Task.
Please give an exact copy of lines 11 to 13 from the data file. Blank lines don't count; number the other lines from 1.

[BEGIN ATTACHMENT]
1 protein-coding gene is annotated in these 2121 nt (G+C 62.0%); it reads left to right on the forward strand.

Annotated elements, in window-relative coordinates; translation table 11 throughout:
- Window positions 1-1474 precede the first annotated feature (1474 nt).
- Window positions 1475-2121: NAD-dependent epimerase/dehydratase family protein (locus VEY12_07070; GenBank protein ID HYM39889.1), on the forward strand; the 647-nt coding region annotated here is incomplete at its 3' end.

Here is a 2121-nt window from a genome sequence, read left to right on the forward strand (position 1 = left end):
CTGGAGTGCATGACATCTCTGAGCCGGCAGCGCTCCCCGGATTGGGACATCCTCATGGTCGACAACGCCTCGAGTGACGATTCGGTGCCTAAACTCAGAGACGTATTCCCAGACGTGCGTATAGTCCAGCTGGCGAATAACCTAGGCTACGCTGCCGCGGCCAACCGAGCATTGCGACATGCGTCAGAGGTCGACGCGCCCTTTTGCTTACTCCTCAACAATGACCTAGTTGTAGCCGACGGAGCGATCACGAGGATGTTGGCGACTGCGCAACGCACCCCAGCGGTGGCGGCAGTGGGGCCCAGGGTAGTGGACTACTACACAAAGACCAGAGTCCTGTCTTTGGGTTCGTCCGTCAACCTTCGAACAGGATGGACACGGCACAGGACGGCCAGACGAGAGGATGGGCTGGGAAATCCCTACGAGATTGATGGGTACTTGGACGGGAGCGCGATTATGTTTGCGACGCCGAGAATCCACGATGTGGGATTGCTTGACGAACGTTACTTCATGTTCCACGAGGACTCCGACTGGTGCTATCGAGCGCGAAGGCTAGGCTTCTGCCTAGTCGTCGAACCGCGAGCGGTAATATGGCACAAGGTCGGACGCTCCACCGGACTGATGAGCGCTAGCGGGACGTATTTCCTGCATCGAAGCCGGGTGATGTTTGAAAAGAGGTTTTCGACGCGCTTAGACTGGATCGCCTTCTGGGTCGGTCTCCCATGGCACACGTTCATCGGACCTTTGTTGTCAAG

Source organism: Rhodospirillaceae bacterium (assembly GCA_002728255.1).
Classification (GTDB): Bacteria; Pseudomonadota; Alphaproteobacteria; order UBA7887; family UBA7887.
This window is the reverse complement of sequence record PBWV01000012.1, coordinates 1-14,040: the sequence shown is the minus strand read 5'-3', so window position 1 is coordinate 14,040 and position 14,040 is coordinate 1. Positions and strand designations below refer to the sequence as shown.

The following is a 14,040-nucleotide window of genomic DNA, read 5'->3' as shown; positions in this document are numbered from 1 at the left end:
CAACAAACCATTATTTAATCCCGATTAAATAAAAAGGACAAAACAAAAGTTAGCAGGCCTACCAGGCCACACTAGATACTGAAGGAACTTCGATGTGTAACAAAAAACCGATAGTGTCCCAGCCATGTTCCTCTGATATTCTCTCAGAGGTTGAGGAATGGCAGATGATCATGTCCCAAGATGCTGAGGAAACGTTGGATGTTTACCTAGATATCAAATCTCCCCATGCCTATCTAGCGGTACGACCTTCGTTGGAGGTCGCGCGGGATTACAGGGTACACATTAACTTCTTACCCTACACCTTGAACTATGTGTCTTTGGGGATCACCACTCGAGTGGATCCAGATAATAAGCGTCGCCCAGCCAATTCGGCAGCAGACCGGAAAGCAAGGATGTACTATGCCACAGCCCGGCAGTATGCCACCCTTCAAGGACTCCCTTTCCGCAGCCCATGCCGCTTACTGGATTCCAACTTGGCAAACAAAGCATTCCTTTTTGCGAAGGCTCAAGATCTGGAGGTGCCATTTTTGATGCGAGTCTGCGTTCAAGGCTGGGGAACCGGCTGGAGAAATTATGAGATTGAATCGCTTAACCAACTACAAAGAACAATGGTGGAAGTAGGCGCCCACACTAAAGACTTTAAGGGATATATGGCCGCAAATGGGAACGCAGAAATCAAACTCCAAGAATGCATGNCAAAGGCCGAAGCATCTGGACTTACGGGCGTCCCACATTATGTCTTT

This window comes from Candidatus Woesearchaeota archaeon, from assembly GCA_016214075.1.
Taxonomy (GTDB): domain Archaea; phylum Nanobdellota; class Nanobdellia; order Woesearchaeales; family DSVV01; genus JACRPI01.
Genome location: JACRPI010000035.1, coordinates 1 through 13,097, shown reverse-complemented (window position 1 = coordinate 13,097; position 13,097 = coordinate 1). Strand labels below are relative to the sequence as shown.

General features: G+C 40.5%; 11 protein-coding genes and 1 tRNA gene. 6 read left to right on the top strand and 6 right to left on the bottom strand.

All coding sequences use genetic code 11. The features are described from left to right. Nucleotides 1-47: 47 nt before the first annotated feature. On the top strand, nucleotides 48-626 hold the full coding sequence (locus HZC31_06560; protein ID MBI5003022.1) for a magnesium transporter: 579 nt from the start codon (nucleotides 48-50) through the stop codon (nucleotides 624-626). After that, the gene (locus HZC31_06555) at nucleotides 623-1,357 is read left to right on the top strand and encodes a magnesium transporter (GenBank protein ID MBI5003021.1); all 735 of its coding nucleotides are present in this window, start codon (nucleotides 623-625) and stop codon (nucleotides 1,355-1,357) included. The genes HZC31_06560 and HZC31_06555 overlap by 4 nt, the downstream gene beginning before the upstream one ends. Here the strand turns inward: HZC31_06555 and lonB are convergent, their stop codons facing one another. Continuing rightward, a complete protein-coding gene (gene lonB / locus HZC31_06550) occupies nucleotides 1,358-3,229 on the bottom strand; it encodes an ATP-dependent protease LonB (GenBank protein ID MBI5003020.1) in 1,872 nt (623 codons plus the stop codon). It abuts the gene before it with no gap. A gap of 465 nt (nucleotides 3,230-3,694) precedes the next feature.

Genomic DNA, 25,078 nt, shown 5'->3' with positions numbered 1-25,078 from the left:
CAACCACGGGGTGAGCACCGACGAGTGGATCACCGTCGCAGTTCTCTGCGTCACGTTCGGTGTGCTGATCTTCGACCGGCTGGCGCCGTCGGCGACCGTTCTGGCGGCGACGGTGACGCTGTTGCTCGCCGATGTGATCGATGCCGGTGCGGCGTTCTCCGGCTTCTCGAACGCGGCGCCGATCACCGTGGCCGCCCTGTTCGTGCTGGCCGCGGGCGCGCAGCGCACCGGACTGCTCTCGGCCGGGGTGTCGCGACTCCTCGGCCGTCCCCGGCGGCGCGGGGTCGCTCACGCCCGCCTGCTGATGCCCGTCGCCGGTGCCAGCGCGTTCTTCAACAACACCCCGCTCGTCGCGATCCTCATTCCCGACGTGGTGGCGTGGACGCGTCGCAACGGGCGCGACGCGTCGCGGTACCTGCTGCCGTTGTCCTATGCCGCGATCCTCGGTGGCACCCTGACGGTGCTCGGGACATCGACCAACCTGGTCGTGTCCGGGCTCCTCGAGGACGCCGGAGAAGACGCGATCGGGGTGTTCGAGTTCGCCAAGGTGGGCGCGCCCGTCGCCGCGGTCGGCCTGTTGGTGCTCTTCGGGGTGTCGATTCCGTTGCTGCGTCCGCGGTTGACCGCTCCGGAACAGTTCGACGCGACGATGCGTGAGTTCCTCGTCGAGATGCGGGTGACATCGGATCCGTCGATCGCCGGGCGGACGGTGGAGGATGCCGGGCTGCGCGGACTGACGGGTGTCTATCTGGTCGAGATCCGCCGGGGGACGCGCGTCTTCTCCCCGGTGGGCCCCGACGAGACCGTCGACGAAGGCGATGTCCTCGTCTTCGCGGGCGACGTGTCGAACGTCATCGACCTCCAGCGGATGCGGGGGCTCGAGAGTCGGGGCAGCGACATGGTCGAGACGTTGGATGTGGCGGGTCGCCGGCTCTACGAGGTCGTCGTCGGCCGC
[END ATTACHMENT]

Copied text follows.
CAACAAACCATTATTTAATCCCGATTAAATAAAAAGGACAAAACAAAAGTTAGCAGGCCTACCAGGCCACACTAGATACTGAAGGAACTTCGATGTGTAACAAAAAACCGATAGTGTCCCAGCCATGTTCCTCTGATATTCTCTCAGAGGTTGAGGAATGGCAGATGATCATGTCCCAAGATGCTGAGGAAACGTTGGATGTTTACCTAGATATCAAATCTCCCCATGCCTATCTAGCGGTACGACCTTCGTTGGAGGTCGCGCGGGATTACAGGGTACACATTAACTTCTTACCCTACACCTTGAACTATGTGTCTTTGGGGATCACCACTCGAGTGGATCCAGATAATAAGCGTCGCCCAGCCAATTCGGCAGCAGACCGGAAAGCAAGGATGTACTATGCCACAGCCCGGCAGTATGCCACCCTTCAAGGACTCCCTTTCCGCAGCCCATGCCGCTTACTGGATTCCAACTTGGCAAACAAAGCATTCCTTTTTGCGAAGGCTCAAGATCTGGAGGTGCCATTTTTGATGCGAGTCTGCGTTCAAGGCTGGGGAACCGGCTGGAGAAATTATGAGATTGAATCGCTTAACCAACTACAAAGAACAATGGTGGAAGTAGGCGCCCACACTAAAGACTTTAAGGGATATATGGCCGCAAATGGGAACGCAGAAATCAAACTCCAAGAATGCATGNCAAAGGCCGAAGCATCTGGACTTACGGGCGTCCCACATTATGTCTTT

This window comes from Candidatus Woesearchaeota archaeon, from assembly GCA_016214075.1.
Taxonomy (GTDB): domain Archaea; phylum Nanobdellota; class Nanobdellia; order Woesearchaeales; family DSVV01; genus JACRPI01.